Haiti, especially the capital Port-au-Prince, is a bustling and crowded country with high levels of poverty and unemployment throughout. While much of the infrastructure is somewhat lacking, and much of it is in the process of development, Haiti nonetheless has many areas of stunning natural beauty; it has a rich and diverse cultural heritage that is an enticing draw for tourists and expats alike.
The most popular form of transportation in Haiti is the ‘tap-tap’. These modified vans and trucks have wooden benches attached to them and are an economical way to travel around the country, though perhaps not the most comfortable. It is also possible to hire a private car or a chauffeur driven vehicle in Haiti, though expats and tourists must note that many of the roads in Haiti are in a poor state and many of them are simply dirt tracks rather than paved roads.
Haiti’s main airport is located in Port-au-Prince, while the Cap-Haitian airport lies to the north of the country. There are also minibuses available in some of the country’s larger towns and cities, which may prove more comfortable than a tap-tap if you are traveling a long distance.
Haiti is affected by problems in terms of safety and security, and many governments advise avoiding certain areas of the capital of Port-au-Prince altogether, such as the Bel Air, Carrefour, Cite Soleil and the Martissant neighborhoods. Due to the instability of the political system in Haiti, there are frequent protests, some of which run the risk of turning violent and are therefore best avoided.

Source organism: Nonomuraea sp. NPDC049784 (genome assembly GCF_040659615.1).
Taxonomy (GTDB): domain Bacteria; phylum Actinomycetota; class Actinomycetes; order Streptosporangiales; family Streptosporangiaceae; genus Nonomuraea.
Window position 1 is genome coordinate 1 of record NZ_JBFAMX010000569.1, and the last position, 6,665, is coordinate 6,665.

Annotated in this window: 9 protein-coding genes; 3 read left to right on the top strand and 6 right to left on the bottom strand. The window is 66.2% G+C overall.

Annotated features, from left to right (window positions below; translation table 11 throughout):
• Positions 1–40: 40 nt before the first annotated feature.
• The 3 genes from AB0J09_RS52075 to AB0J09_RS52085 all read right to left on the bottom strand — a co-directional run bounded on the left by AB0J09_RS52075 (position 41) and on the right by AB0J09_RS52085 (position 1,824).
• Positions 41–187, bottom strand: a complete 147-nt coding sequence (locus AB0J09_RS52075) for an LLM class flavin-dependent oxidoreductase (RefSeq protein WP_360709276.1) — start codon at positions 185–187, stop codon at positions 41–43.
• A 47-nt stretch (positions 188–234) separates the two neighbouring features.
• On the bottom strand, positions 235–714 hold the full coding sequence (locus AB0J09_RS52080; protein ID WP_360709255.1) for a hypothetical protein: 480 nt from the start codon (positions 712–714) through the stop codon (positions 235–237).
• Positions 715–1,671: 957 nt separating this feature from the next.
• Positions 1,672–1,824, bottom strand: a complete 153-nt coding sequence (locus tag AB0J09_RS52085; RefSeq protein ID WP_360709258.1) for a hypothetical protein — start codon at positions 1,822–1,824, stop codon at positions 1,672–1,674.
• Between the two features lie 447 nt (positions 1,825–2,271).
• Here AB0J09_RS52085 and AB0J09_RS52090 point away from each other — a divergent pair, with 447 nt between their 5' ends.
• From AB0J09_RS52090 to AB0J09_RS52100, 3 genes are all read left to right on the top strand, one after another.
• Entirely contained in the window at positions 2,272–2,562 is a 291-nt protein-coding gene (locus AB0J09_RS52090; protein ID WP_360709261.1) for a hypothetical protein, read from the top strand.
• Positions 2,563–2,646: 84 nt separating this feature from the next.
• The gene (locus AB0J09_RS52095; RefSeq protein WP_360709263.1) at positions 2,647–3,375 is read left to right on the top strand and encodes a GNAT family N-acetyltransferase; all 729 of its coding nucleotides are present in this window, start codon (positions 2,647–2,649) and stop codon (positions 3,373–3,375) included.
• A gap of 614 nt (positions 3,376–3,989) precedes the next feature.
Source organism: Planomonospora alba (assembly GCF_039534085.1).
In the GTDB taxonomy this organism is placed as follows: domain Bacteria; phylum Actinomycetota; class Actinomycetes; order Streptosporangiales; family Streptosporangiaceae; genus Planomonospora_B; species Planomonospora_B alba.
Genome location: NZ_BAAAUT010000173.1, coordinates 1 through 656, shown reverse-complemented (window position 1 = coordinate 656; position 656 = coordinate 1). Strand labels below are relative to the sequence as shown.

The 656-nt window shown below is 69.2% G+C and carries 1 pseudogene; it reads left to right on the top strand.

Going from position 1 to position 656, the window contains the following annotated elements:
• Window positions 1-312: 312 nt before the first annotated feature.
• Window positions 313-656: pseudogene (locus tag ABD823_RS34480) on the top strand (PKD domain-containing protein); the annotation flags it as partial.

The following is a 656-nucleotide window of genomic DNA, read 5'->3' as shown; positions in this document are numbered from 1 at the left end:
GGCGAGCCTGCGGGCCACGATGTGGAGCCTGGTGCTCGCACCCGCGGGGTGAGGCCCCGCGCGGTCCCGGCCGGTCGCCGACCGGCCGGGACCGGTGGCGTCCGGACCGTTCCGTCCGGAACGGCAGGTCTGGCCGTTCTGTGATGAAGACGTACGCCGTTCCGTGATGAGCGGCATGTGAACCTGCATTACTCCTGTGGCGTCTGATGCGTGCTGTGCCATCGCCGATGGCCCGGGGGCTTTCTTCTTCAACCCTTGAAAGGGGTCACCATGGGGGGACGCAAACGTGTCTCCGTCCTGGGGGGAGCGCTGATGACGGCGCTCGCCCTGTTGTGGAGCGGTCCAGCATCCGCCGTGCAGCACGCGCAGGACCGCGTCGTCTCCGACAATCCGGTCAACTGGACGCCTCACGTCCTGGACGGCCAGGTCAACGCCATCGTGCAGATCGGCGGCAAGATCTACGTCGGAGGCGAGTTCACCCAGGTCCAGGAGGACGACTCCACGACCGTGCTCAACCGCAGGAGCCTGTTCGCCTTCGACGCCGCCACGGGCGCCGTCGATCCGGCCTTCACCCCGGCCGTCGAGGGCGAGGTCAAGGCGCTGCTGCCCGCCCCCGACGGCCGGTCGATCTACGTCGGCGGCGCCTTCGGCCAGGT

Tourists and expats are advised not to travel with large sums of money on their person and also to remain vigilant at all times when traveling throughout the country. Women are also advised not to walk alone and to remain in a group at all times.
Due to the high levels of poverty in Haiti, particularly as a result of the 2010 earthquake, many people are still living in makeshift tents on the streets and as such it is not advisable to walk around after dark. While levels of criminal activity remain high in the country, tourists and expats are less targeted than they used to be, though it is advisable to be especially diligent when leaving any of Haiti’s airports.
The level of healthcare in Haiti is very poor, though some areas have better healthcare systems in place than others. It is strongly advisable to avoid the water when traveling throughout Haiti and to always carry a personal supply of bottled water, which is readily available. Cholera outbreaks have become a common occurrence and with the current level of healthcare, it is advisable to steer clear of any food or drink that has been prepared with local water.
Malaria is also a major problem throughout Haiti, so anti-malarial medication is strongly advised for visitors and expats. Washing in streams or lakes on the island is not recommended as you may be liable to catch a whole host of waterborne diseases.
Haiti’s emergency response infrastructure is also quite poor, including ambulance services. Many travelers and expats living in Haiti who have gone on to develop serious medical conditions while in the country had to be evacuated to the USA in order to receive medical treatment. Ensuring you have evacuation insurance and comprehensive health cover is therefore strongly recommended.